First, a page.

In the midst of racial protests across the country, Juneteenth, a holiday commemorating the end of slavery in the United States, takes on a greater purpose as states and cities honor the holiday in new ways. In New York City, each borough will be featuring picnics, rallies, and virtual programming to honor the holiday and Black lives. On Wednesday, Governor Andrew Cuomo signed an Executive Order making Juneteenth a paid holiday for state workers.

“I don’t think it has been recognized for the importance that it denotes, and that’s why I’m going to propose legislation to make it an official holiday next year,” Cuomo said. “And that’s why this year I’m doing what I can. What I can do is by executive order. Make it a state holiday for employees and that’s what I’m doing.”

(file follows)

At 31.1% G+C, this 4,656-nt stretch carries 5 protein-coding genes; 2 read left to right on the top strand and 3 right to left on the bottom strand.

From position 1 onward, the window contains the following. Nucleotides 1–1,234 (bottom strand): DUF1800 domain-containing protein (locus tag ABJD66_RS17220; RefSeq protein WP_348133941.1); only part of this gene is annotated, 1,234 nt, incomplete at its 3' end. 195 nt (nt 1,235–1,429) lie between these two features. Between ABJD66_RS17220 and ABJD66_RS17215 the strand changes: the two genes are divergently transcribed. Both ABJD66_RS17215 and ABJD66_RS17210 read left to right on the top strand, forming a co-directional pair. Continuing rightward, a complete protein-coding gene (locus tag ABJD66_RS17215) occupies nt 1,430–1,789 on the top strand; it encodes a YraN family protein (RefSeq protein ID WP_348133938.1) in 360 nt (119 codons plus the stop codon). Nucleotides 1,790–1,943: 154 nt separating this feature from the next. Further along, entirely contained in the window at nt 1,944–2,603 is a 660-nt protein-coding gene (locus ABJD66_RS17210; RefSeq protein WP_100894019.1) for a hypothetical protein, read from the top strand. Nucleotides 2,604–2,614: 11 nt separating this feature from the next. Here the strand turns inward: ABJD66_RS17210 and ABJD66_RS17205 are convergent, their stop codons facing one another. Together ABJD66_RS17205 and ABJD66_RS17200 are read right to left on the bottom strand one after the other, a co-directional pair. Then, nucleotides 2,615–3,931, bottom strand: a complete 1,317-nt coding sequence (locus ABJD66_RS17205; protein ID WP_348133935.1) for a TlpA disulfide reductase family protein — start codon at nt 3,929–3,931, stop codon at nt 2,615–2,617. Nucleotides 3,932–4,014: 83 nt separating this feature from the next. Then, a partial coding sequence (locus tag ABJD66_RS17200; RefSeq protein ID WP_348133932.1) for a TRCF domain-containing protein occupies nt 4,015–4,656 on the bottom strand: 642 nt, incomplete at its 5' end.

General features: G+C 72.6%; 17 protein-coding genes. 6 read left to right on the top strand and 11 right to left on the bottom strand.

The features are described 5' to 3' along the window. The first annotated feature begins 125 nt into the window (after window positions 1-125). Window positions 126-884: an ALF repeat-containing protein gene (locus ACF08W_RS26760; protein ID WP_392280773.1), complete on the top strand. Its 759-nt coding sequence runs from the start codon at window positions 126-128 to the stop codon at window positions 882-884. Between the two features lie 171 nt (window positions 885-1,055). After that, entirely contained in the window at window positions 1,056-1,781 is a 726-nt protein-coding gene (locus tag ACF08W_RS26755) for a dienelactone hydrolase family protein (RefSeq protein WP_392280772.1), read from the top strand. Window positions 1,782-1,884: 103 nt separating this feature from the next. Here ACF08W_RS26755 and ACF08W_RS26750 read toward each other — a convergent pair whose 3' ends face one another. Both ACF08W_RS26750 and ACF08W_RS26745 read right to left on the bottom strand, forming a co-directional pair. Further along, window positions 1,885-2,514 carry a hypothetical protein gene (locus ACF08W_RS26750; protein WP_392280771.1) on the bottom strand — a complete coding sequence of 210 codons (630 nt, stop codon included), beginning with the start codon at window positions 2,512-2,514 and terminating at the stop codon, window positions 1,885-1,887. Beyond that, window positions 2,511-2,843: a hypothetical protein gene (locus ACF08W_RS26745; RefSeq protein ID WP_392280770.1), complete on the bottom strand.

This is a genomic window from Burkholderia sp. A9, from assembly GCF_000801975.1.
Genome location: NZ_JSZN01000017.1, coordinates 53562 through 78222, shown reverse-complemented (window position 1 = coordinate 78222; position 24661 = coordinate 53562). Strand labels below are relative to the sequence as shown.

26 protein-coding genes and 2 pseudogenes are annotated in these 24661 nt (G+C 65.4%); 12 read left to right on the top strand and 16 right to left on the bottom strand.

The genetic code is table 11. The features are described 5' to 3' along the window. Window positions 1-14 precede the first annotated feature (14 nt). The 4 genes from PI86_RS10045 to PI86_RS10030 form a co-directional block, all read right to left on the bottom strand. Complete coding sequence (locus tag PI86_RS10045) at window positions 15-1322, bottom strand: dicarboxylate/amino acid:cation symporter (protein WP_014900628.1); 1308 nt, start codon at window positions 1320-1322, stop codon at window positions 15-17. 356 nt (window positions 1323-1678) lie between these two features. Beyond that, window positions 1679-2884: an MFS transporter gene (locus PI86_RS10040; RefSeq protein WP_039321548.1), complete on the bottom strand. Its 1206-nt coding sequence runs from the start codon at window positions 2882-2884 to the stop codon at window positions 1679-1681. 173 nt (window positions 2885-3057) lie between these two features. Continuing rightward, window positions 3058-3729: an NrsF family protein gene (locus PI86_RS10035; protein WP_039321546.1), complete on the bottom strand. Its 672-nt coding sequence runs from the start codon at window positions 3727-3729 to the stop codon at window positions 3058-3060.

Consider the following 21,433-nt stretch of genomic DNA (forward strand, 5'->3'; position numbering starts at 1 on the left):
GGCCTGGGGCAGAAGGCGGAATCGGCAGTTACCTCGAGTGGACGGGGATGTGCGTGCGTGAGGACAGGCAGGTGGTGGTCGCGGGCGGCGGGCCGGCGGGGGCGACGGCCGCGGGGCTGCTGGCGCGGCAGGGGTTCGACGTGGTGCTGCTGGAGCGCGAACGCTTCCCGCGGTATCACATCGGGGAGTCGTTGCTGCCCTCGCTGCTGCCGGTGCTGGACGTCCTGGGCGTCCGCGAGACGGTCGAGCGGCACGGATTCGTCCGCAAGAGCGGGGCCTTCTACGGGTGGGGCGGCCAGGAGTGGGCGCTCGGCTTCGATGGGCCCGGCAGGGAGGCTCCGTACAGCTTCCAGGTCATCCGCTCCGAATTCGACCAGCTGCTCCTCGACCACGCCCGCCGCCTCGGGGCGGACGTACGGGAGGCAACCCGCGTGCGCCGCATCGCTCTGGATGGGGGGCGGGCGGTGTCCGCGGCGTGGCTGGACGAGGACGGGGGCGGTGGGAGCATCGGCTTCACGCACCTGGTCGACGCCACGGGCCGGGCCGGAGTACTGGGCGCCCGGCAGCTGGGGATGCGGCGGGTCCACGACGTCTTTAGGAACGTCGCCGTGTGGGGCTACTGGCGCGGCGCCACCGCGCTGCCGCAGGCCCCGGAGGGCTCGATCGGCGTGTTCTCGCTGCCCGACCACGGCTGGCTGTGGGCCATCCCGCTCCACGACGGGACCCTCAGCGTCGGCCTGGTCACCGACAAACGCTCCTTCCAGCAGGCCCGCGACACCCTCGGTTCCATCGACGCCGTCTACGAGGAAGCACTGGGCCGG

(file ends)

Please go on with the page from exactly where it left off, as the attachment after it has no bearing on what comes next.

On June 19, 1865, Union army general Gordon Granger arrived in Galveston, Texas to deliver the news that the Civil War has ended, proclaiming that all slaves in Texas were free. Freed slaves celebrated their independence, and legislation would be passed in the coming years to attempt to integrate freed slaves into the general population, although many of these policies failed to address the concerns and needs of this demographic. Robert E. Lee had surrendered on April 9, 1865, which would officially end the war, yet the Confederate Army of the Trans-Mississippi would not surrender until two months later, thus accounting for the delay. Contrary to popular belief, slavery did not end everywhere on Juneteenth, as the Emancipation Proclamation did not apply to slaves in Union territory, yet slaves in certain Union states like Kentucky and Delaware were officially freed once the 13th Amendment was ratified on December 18, 1865.